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Hinton, West Virginia
December 12, 2017     The Hinton News
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December 12, 2017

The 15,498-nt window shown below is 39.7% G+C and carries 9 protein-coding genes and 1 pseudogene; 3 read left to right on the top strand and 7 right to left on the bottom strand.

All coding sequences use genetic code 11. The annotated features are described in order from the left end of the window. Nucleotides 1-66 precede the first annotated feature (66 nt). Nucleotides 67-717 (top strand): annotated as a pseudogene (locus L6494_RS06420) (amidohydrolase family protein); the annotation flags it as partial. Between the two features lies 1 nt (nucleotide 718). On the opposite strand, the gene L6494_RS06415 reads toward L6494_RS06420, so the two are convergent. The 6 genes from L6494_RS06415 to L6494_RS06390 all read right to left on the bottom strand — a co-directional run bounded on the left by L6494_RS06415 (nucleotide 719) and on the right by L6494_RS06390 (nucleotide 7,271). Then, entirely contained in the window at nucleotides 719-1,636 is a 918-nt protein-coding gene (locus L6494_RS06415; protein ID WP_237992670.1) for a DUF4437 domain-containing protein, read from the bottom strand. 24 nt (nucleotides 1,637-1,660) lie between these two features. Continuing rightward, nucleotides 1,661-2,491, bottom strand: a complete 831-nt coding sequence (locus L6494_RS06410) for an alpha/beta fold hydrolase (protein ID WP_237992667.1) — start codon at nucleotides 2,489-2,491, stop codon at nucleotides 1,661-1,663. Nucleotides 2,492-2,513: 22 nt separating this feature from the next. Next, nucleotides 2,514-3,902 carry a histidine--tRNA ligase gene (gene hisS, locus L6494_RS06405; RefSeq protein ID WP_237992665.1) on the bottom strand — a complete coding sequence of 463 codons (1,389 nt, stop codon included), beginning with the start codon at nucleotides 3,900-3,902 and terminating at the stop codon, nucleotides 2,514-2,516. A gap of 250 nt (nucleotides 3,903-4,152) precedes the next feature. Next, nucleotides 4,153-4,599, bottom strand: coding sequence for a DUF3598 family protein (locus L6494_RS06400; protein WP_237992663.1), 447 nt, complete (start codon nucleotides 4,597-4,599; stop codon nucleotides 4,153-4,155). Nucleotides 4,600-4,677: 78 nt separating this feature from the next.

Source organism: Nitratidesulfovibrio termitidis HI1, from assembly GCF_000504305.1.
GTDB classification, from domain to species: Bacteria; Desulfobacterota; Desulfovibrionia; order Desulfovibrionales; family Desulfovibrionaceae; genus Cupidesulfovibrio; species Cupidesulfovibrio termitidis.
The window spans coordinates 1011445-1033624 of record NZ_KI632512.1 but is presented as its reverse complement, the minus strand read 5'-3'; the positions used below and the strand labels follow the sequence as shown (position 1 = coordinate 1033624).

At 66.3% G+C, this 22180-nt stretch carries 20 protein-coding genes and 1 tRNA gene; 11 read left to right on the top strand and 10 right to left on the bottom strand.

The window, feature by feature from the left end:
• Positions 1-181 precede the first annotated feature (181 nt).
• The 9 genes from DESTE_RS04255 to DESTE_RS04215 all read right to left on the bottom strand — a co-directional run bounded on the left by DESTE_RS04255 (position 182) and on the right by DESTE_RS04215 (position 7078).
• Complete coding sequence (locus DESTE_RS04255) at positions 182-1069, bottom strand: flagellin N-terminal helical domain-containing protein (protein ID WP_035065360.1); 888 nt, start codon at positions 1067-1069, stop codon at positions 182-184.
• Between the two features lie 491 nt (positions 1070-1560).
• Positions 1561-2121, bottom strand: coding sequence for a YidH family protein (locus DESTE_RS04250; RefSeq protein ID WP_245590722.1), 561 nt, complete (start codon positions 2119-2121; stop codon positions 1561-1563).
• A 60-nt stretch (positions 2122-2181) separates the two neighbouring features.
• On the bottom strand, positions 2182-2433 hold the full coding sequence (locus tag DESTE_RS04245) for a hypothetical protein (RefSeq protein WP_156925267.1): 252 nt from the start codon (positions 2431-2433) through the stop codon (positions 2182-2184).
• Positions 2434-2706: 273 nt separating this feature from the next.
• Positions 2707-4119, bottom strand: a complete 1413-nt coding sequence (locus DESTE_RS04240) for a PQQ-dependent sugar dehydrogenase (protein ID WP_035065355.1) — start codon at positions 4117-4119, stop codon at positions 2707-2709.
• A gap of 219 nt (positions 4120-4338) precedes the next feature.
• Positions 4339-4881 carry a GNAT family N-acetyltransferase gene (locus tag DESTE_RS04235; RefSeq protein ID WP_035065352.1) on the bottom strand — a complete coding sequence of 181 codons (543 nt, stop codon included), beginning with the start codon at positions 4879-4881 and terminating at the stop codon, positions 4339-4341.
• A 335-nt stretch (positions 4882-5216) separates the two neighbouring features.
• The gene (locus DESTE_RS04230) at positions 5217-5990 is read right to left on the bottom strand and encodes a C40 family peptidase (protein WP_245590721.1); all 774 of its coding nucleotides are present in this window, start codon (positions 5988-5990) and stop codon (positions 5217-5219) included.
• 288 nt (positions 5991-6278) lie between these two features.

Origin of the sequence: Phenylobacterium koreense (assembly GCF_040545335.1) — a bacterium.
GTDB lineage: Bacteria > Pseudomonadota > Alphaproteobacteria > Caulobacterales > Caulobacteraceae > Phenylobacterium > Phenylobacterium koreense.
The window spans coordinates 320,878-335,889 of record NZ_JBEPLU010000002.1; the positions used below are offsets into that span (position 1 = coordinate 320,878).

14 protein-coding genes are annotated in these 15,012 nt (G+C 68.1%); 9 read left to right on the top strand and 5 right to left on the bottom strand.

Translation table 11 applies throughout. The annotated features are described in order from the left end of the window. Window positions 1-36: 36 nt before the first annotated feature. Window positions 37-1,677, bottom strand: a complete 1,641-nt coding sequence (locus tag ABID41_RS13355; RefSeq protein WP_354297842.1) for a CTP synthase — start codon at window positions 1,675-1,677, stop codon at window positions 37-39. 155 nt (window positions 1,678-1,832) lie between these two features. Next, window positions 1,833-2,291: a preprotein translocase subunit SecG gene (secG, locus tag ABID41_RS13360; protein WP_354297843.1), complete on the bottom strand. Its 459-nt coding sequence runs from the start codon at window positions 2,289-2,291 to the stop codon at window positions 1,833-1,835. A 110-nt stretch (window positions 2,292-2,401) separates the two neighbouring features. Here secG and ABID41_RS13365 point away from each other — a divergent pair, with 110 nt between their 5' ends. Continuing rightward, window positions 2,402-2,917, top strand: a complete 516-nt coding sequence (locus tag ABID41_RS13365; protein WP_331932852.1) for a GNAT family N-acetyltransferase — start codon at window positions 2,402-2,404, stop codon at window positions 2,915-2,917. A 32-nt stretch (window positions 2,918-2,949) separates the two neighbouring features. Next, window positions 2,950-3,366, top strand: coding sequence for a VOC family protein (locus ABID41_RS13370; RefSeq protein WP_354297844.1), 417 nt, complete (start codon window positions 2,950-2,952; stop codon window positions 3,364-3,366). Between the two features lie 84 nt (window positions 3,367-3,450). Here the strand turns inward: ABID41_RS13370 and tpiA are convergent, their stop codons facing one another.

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ELIZABETH JOE NEELY Elizabeth Joe ~Libby~ Ward Neely, age 86, of 313 Church Street, Clifton Forge, died December 1, 2017. She was born March 17, 1931 in Scarboro, WV, a daughter of the late Leerey and Bessie Ward. Mrs. Neely worked from the age of 12 until her retirement in 2015, including 33 years at Mizzy, Inc. and almost 15 years at Highland House. She loved decorating and cleaning homes and the church, especially her own, planting flowers and doing yard work. Libby was a charter member of the Oak Hill Bible Church. She loved her church family and church fellowship dinners. She was so Enrollment for the Affordable Care Act down this year in West Virginia Deadline to enroll for coverage is Dec. 15 Tues. Dec. 12, 2017 Hinton News - 3 By Wendy Holdren, The Register-Herald of Beckley Enrollment for the Affordable Care Act (Obamacare) is down this year in West Virginia, but there's still time to sign up for coverage. From Nov. I through Dec. 2, just more than 10,000 West Virginians had signed up for coverage. Last year for roughly the same time period, Nov. 1 through Dec. Charleston, W.Va. - The West Drug Control Policy based on a Virginia Department of Health and scoring procedure measuring public 10, nearly 15,000 had enrolled. "We're the only state in the Human Resources (DHHR) todayhealth indicators by region. A total country that's not seeing a huge announced more than $20.8 million of 23 applications were received. increase in enrollment numbers in funding has been awarded to nine Region 1: Living Free Ohio Valley; compared to this time last year," substance use disorder programs to $1,000,000; open a residential treatment facility as part of Chestnut Ridge Center and WVU Medicine. Region 5: Marshall University Wheeling: $3,000,000; provide a Physicians and Surgeons, Inc.; Condolences may be sent to Mrs. "It's extremely important to sign beds in the state to be operated by and Malachi; and numerous nieces Lillie Thompson at 25019 Barrow and nephews I all whom she loved Hill, Leesburg, FL 34748. up by the deadline," Smith said. the private sector. These beds are dearly. He also emphasizes that intended to provide substance use A Celebration of Life service was financial assistance is still available disorder treatment services in held at 12 p.m., Friday, December for individuals to pay for their existing or newly constructed 8, 2017 from the Oak Hill Bible premiums, and to pay for their co- facilities. Church, Clifton Forge with the Rev. pays and deductibles The following grant recipients Roger Bush officiating, assisted by " " A lot of people were confused were selected by DHHR's Office of the Rev. Michael Sfmmons and the when President Trump mentioned_ Rev. Virgil Woodie. Interment he would stop paying cost-sharing Energy Ef.ficlency followed in Alleghany Memorial to insurance Companies. P~n~r~m T,~lr~]v tn Park, Low Moor. The family received A lot of people took that to mean ----- e~ ......... .7 ~-~ U " friends from 11:00 a.m. until the financial assistance or subsidies S rvlve Regulatory service at Oak Hill Bible Church, would go away, but they haven't." Challenge and other times at the residence, 313 Smith noted the penalty for not .......... o- Church Street, Clifton Forge. having health insurance is still in By Dan Heyman Nicely Funeral Home, Clifton place, so those without ins N~anc~ ...... ~orge is handling md~a~n'~[~n~ ~. ~,ar~tWpay $~3;~e~ :~R~.TON, W.Va. - An T~:family s~[l~s~ ~v~oriaC o~e~:~ial~[~6~ ~.~tt~l~ve~/:~i~-!~-t~t ~h~ WVest Virginia energy tributes take ~the form oE number .... m" ............. greater, efficiency program looks likely to contributions to Oak Hill Bible "Another major problem I see survive a challenge at the Public Church, 1601 Chestnut Street, changes, that's not being talked about is ScTvice Commission. thankful for the love and care God said Jeremy Smith, program expand residential treatment recovery program focused on Huntington: $2,825,406; provide provided through her church family, services across West Virginia. The underserved female populations, trauma informed residential with special hugs to Bonnie Mynes, CHARLES T. THOMPSON , director of WV NaviCare. Charlotte Rose, EleanorBruffey, and Charles Thomas "Tommy "It's just speculation on why. All funding is supported by the Ryan Region 2: -Mountaineer treatment services for pregnant and Cathy Richardson. Libby had a Thompson, formerly of Summerswe can guess is people are confused Brown Addiction Prevention and Behavioral Health, PLLC; post-partum women through the County passed away on Saturday, about the availability of plans on Recovery: Fund as part of a Martinsburg: $3,000,000; provide Marshall Recovery Center for generous heart. She loved giving to December 2 in Leesburg, Florida." comprehensive statewide plan to both residential addiction treatment Families. and beingwith her friends. She also Smith said the "decreased combat.the opioid epidemic, plus step-down continuing Region 5: WestCare West loved ALL little children. Mr. Thompson was born January In addition to her parents, Libby 7, 1931 to Oren and Maude (Hill) enrollment could be attributed "As West Virginia fights this outpatient care using a long term Virginia, Inc.; Culloden: $1,000,000; was preceded in death by her Thompson of Ballengee. to misinformation circulating, or battle against addiction, these treatment model, develop a new substance use beloved husband of 38 years, the Preceding him in death were his residents could simply be waiting projects will allow for continued Region 3: St. Joseph Recoverydisorder treatment facility. Rev. John David Neely, in 1990; her parents; his sisters Willie Meadows, for auto-enrellment ~ something expansion of treatment beds and Center, LLC; Parkersburg: Region 6: Southern West Virginia daughter, CarolAnnNeely, in2015; Ellen Campbell-Mills and Ruthhe doesn't advise, improved resources across the $3,000,000; provide outreach and Treatment thru Recovery four sisters, Madeline, Nellie, Mowery; his brothers Arnold, Dean, "Plans have changed state," said DHHR Cabinet offer services to the region's counties Continuum, a collaboration between Sanford, and Fred. substantially," Smith said. "They're Secretary Bill J. Crouch. "We are hit hardest by substance use: Boone, FMRS Health Systems, Seneca Dorothy, and Louise; and four He is survived by his wife, Lillie not doing themselves any favors by pleased to support these grantees as Jackson, McDowell, Mingo, Roane Health Services, and Southern brothers, Johnnie, Roy, Sam, and Thompson of Leesburg and several not shopping and looking at other they work to address the substance and Wyoming. Highlands Community Mental Bobby. use epidemic on a community level." Region 3: Westbrook Health Health Center; Beckley: $2,999,927; She is survived by her nieces and nephews in Summersplans." County who remember him as a He wants to emphasize that The Ryan Brown Addiction Services, Inc.; Parkersburg: expand the availability ofsubstance granddaughter, Lisa Boone, and great role-model and with great coverage through the ACA is still Prevention and Recovery Fund, also $1,000,000; provide a drug and use disorder treatment beds, husband, Nathaniel, of Capitol available, but the enrollment known as House Bill 2428, wasalcohol-free residential, long-term partner with existing programs and fondness. Heights, MD; a sister, Ethel TherewillbeaMilita'rygraveside window is much shorter this year. passed by the West Virginia treatment environment for improve the occupancy rate of Margaret Westfall of Hinton, WV; service on Friday, December 15, Previously, folks could enroll for Legislature duringthe 2017 regular recovering consumers while they available beds in the region. "As this four great grandchildren: Antonio, 2017 at the Florida National coverage through Jan. 31, but this legislative session. This legislation build the life skills necessary to fight is far from over, West Virginia Christina, DeAndre, and Keyona; year, the enrollment deadline is mandates that DHHR identify need reintegrate back into the plans to continue to explore Cemetery in Bushnell, Florida. two great-great grandsons: Sheldon Dec. 15. and allocate additional treatment community, additional funding sources from the Region 4: Valley HealthCare federal government to complement Clifton Forge, VA 24422. To send condolences to the family online, please visit www. DREMA K. MARTIN Drema Karen Martin, 67, of Ellison Ridge went to her heavenly home after a nine year battle with cancer at the Bowers Hospice House in Becldey on December 6, 2017. Born March 11, 1950 in Hinton, she was a daughter of the late Alva and Margaret Adkins Bennett. Drema was a loving wife, mother and grandmother who enjoyed her flower gardens, going to church and reading. She was a member of the Avis Holiness Chapel. Drema was preceded in death by her husband, Jack Martin; a son, Stephen Martin; three brothers and two sisters. Those left to cherish her memory include her daughter, Barbara Smith and husband Terry of Woodrumtown; son, Jack Martin Jr. of Nimitz; daughter, Sarah Weikle and husband Leslie of Hinton; son, Mark Martin and companion Amanda Sampson of Ellison Ridge; grandchildren, Elizabeth and Bradley Brown, Courtney Shaw, Jonathan, Austin, Isaac and Michaela Smith, Bethany Martin, Caleb and Marty Bittinger, all of Hinton and Brittany Finlen of North Carolina; great grandchildren, Madison Brown, Alden, Shilow and Salem Shaw, Kylee, Dempsey and Ally Smith and Mackenzie Brown; great grandson, Hunter, on the way; two brothers, Michael Bennett and Meredith Bennett, both of Hinton and her dog, M6lly. Funeral services were held 1:00 P.M. Saturday, December 9, 2017 at the Ronald Meadows Funeral Parlors Chapel with Pastor Anthony Carter officiating. Burial will follow in the Upland Cemetery. Friends called from 11:00 a.m. until time of services on Saturday at the funeral parlor. Family and friends will serve as pallbearers. Special thanks to Princeton Oncology and Bowers Hospice House. Arrangements are by the Ronald Meadows Funeral Parlors of Hinton. Condolences may be sent to the family at www.ronaldmeadowsfp. tom Great art picks up where nature ends. --Marc Chagall You know you're getting old when all the names in your black book have M.D. after them. --Arnold Palmer people areveryconfusedabout where to shop," Smith said. "Healthcare. gov is the only legitimate place for Marketplace plans and to be eligible for subsidies." Anyone who needs enrollment assistance is asked to call 1-844-WV- CARES. An elephant's tooth can weigh over 6 pounds. Editorial A Gas Pipeline Near YOU Soon? The Federal Energy Regulatory Commission (FERC) has released its final environmental review of the 300-mile-long Mountain Valley Pipeline. As always, FERC has ignored the most harmful impacts this fracked gas pipeline would have on lives, communities, drinking water supplies, private property, local economies, and publicly owned natural resources. Natural gas is invisible, odorless, poisonous and highly explosive. In interstate pipelines, it is transported at an average pressure of 1,440 pounds per square inch which rises dramatically when the contents are forced up mountainsides. That extra pressure can rupture pipes, causing explosions and asphyxiations. Since 2014, there have been over 700 "incidents" involving Natural emit carcinogenic and neurotoxi~ VOCs, formaldehyde and hydrogen sulfide. They have no pollution regulation. Being heavier than air, hydrogen sulfide accumulates in low areas. The EPA has reported that venting and leaks can thus create deadly levels of this gas. Meanwhile, scientific research is revealing that exposure to long-term, low concentrations of hydrogen sulfide can .further destroy health. Among the effects are damage to the immune, digestive, nervous and cardiovascular systems. Yet, because of oil and gas company influence, hydrogen sulfide has been exempted from the Clean Air Act. There are many pipelines proposed for WV over the next few years. PSC staff had questioned the cost effectiveness of the program that American Electric Power runs for consumers of Allegheny Energy and Wheeling Power. But Emmett Pepper, executive director of Energy Efficient West Virginia, says his group and the utility have told the PSC they want to keep the program and even expand it. Pepper says when the utility helps people reduce their power bills through things such as better insulation and more efficient bulbs, it's proving to be a good investment for everyone, including the company. "This is a very cost effective way for them tO meet the energy requirements, and it's also a way to have a better, more robust electrical system," he states. "And they're looking to continue to expand those programs, because they're finding that they're working." West Virginia comes in near the bottom in most state energy efficiency rankings. Pepper says improving that could save consumers money while making them more comfortable. He says the utilities are finding it cheaper to reduce demand than to build more generating capacity, which saves money, even for ratepayere who don't participate in these programs. Plus, he says it's'a good form of economic development. "It will also help diversify our economy," he points out. 'W[aking energy efficiency upgrades are good construction jobs, that we need here in West Virginia - jobs that are literally created out of thin air." The issue is still before the PSC, brt Pepper says the parties have asked for a delay to negotiate a compromise. The program is largely the result of proposals made by Energy Gas pipelines in America. Those "incidents" have caused 278 deaths and over $5 billion dollars in damages. Eighty percent of these were reported by every-day citizens who observed something wrong. Gas pipelines are monitored for leaks by aircraft only once every few years, simply checking for dying vegetation. Compressor stations, by far the most explosive component of gas delivery, are located every 40 to 100 miles along the pipelines, closer together in mountainous terrain. These stations also constantly Most will slash permanent scars Efficient West Virginia during across some of the few pristine PSC consideration of a 2009 rate areas of clean water and wilderness increase. habitat left in the Eastern US. These increasingly valuable recreational areas, and the life- support services they provide, are our economic future. For more clear information please see: "Health Effects Associated with Chemical Emissions from NYS Natural Gas Compressor Stations", Russo and Carpenter. pages 15 and 54. Barbara Daniels Richwood A person must be 35 years old to be president, 30 to be U.S. senator, 25 to be a U.S. House member. System, Inc.; Morgantown: $3,000,000; expand number of short- term treatment beds and create long-term beds. Region 4: West Virginia University (WVU) Research Corporation; Morgantown: these projects," Crouch added. "We anticipate the additional treatment beds added to be sustained by DHHR's Medicaid Substance Use Disorder waiver, which will cover the long-term cost of treatment for Medicaid enrollees." The superior man makes the difficulty to be overcome his first interest; success :omes only later. --Confucius It An aardvark's teeth have no enamel coating and are worn away and regrown continuously. DEC. 9TH $50 :WINNER JANICE BRADFORD i